It says in this Wikipedia's article:

Entropy, however, implies heat and therefore temperature. The loss of energy also suggests that black holes do not last forever, but rather "evaporate" slowly.

Would a black hole, given enough time, dissapear? Has this happened before?


It's due to Hawking radiation, a black body radiation due to quantum effects near the event horizon of black holes and named after Stephen Hawking that predicted this phenomena. From the same Wikipedia article:

Hawking radiation reduces the mass and the energy of the black hole and is therefore also known as black hole evaporation. Because of this, black holes that lose more mass than they gain through other means are expected to shrink and ultimately vanish. Micro black holes (MBHs) are predicted to be larger net emitters of radiation than larger black holes and should shrink and dissipate faster.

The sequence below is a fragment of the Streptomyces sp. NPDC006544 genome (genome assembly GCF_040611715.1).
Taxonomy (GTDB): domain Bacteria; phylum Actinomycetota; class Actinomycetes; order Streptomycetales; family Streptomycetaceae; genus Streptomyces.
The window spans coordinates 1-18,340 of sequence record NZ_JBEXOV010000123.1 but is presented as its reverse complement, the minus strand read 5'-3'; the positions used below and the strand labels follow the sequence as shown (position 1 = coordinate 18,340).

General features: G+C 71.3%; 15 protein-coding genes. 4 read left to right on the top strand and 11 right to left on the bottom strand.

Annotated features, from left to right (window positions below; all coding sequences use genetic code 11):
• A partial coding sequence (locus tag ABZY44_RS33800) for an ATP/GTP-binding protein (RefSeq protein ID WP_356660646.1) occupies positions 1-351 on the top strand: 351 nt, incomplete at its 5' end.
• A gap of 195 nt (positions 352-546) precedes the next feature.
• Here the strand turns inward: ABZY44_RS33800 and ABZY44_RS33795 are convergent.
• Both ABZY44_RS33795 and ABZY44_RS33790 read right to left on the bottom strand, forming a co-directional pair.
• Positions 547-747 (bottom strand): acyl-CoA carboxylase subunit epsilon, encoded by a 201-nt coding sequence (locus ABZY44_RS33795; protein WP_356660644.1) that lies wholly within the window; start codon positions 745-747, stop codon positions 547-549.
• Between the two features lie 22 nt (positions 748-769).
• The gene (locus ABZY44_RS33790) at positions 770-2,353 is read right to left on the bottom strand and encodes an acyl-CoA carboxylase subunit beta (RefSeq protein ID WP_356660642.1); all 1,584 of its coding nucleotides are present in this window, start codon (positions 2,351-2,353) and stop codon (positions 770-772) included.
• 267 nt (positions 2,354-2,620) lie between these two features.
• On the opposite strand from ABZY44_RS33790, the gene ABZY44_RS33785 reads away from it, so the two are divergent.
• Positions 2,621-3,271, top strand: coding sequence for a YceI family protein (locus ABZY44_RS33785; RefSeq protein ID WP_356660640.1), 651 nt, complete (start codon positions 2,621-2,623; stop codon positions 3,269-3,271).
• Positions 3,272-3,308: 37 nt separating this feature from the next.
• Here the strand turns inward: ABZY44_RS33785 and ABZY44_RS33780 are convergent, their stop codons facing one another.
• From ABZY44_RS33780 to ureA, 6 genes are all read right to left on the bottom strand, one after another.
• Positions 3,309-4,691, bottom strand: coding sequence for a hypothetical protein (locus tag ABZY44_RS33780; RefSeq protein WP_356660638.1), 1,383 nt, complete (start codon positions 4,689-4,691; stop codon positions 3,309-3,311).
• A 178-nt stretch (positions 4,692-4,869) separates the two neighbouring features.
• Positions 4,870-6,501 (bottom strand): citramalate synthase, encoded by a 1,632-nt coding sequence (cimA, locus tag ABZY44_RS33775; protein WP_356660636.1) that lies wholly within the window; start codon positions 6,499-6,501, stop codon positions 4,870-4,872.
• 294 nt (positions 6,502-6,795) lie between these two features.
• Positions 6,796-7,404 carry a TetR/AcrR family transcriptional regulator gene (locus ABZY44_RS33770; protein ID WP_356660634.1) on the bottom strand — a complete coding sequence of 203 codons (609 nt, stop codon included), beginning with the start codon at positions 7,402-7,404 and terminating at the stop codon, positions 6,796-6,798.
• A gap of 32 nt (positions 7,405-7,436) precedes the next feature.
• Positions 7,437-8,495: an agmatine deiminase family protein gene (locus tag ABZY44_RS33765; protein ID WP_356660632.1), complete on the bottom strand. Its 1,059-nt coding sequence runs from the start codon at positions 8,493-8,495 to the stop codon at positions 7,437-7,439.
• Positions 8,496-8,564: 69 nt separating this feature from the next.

I don't think it was ever observed to actually lower mass of black holes that we observe as astronomy phenomena, the process would simply take too long for any measurable effects to manifest, but scientists did try to observe it experimentally. In September 2010, Belgiorno et al. claimed they've:

... produced Hawking radiation by firing an intense laser pulse through a so-called nonlinear material, that is one in which the light itself changes the refractive index of the medium.

But this is yet to be reproduced and confirmed by experiments of others.


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